The Best Survival Compass – Top Picks and Recommendations

My grandpa always said, “a good compass is worth its weight in gold” as we would walk through the woods together going to our hunting blind. I always appreciated that advice and it’s true, a good compass is definitely worth quite a bit, especially if you’re lost in the woods with no phone signal. It’s happened to me on a number of occasions.

the best survival compass

Our team here at Gun Laser Guide has put together what we think is a list of the best survival compasses on the market today. Have a look below and see what you think!

1. Professional Multifunction Military Army Metal Sighting Compass

This is a great all-around compass that you can toss in your go-bag and forget about until you need it. It’s low cost, has a rotating bezel, rulers in inches and centimeters, and a 36 inch lanyard. It even has a scale chart on the back and a tripod mounting hole. How convenient is that?

A high visibility compass is important for reading maps at night, but if you can see the map, then hopefully you can also read the compass. This one is nice and bright on the off chance that you need to follow a simple azimuth after the sun goes down. It’s nearly bright enough that you could hit it with your flashlight and use it as a glow stick.

Metal and glass construction makes this compass feel sturdy in the hand, and the build quality is excellent. For such a small prismatic, it feels like it’s built to last a lifetime.

The back cover contains a slope reference chart, no need to do trigonometry in your head, or worse to guess at the distance up that next hill. The right tool for any navigating job.

Sighting is easy with the notch and adjustable diopter glass. Finding your way without GPS will be a breeze with this one. It’s not the slimmest compass in the world, but with the features, it can’t be beat. The water resistant nylon pouch will keep it safely stowed until needed.

Best of all, this survival compass is affordable (check the best price on Amazon).

2. Ultimate Survival Technologies Deluxe Map Compass

Sometimes it’s best to stick to basics. This compass does just that. It’s a design that anyone who was a boyscout is familiar with. There is a swiveling bezel, and a simple arrow-shaped magnet. The compass is liquid filled for smooth movement of the magnetic arrow. The plastic backing is clear, so you can see your map through it, and it has a built-in magnifier, which comes in handy, especially in the dark.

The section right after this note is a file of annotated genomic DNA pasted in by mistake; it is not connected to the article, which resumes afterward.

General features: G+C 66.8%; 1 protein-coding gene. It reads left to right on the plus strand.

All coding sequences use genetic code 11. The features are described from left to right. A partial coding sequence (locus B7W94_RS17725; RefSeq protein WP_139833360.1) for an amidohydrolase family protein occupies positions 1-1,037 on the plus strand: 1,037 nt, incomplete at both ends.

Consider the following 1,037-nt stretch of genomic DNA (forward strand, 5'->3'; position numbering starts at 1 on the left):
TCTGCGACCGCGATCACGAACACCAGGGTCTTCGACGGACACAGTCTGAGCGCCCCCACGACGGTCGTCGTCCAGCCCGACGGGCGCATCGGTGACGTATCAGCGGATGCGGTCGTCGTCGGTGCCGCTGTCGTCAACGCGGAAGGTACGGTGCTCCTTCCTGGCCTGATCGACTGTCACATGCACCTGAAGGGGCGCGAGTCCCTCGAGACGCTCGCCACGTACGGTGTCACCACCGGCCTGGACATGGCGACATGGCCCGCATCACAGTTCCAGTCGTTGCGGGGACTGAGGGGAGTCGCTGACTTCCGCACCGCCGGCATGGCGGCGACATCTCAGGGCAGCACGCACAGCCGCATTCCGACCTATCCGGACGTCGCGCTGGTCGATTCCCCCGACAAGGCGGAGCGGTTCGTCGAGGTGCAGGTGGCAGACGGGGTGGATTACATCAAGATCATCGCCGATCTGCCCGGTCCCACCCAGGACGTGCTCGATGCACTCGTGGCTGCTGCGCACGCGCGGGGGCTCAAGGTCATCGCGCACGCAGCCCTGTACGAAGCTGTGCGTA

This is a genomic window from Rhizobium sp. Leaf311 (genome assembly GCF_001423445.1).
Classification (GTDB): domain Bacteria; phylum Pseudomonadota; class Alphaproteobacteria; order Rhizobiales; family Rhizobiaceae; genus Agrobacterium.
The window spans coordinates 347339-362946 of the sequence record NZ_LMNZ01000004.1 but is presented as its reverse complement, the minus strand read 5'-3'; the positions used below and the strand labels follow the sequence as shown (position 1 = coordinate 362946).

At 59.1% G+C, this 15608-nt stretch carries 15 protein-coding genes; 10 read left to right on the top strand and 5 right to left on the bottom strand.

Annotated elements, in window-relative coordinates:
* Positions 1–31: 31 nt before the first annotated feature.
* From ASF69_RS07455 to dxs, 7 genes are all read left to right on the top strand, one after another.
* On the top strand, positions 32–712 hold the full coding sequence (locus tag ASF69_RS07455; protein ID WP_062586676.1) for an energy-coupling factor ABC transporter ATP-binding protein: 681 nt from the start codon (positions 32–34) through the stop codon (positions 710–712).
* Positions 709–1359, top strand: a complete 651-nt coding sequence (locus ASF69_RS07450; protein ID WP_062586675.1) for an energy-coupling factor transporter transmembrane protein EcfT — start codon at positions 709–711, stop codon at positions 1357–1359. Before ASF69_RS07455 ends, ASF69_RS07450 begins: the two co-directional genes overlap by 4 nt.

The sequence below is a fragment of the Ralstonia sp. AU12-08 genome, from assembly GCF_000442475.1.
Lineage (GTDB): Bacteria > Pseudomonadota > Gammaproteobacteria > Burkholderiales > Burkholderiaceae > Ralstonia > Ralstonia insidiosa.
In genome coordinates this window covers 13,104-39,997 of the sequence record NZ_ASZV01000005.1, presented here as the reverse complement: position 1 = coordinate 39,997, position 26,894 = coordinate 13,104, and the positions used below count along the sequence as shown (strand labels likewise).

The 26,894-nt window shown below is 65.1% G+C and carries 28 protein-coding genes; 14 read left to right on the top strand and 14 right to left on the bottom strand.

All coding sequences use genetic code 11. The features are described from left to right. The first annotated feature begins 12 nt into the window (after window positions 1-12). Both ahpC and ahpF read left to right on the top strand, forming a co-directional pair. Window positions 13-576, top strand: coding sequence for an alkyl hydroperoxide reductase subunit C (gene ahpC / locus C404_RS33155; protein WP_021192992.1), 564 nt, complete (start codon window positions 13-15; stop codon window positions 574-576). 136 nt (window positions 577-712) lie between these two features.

The plastic construction isn’t the sturdiest thing in the world, and I always worry that plastic compasses will leak, though I’ve never actually had one leak on me.

It has measuring scales on both sides, one in inches and the other in centimeters. There is some luminescence, but it isn’t overdone. It’s simple. Not as glowy in the dark as some other compasses, but functional.

The best part about this compass is that it fits well with a huge point in a survivalist mindset, the boyscout motto: be prepared. At this price, you can buy several. Stick one in every glove-box, back-pack, or anywhere else you might look for a compass. This is the same strategy I use with cheap lighters. When I find some that work at the right price, I buy a handful, and hide them everywhere. Just like I’m never without fire, you should never be without a compass.

3. HTE Survival Compass

A 3 inch by 2-1/4 inch box of wonderful that unfolds into a robust and useful sighting compass. The dial is luminous, somewhere between the last two items. Not super bright, but not to minimalistic either. It fits that special place where it won’t screw up your night vision, but it’s still easy to read.

The ruler on this one isn’t great. In fact, it might as well be non-existent, but it’ll work in a pinch, better than carving notches into a stick anyway. The sighting system is sweet. Nothing will ever beat the simplicity of a stretched wire over the sighting hole. No etched glass or plastic, nothing fancy, and it gets the job done.

You can even fake a declination adjustment by moving the glass over the compass. It has two yellow lines on it that will work fine if you know what you’re doing. Not as good as a dedicated declination setting, but again, it works for the minimalist with the right skill set.

Overall, this is a pretty great compass, and it isn’t expensive. No reason this couldn’t fill your needs, or the needs of the little boyscout in the family. It’s cheap and it works!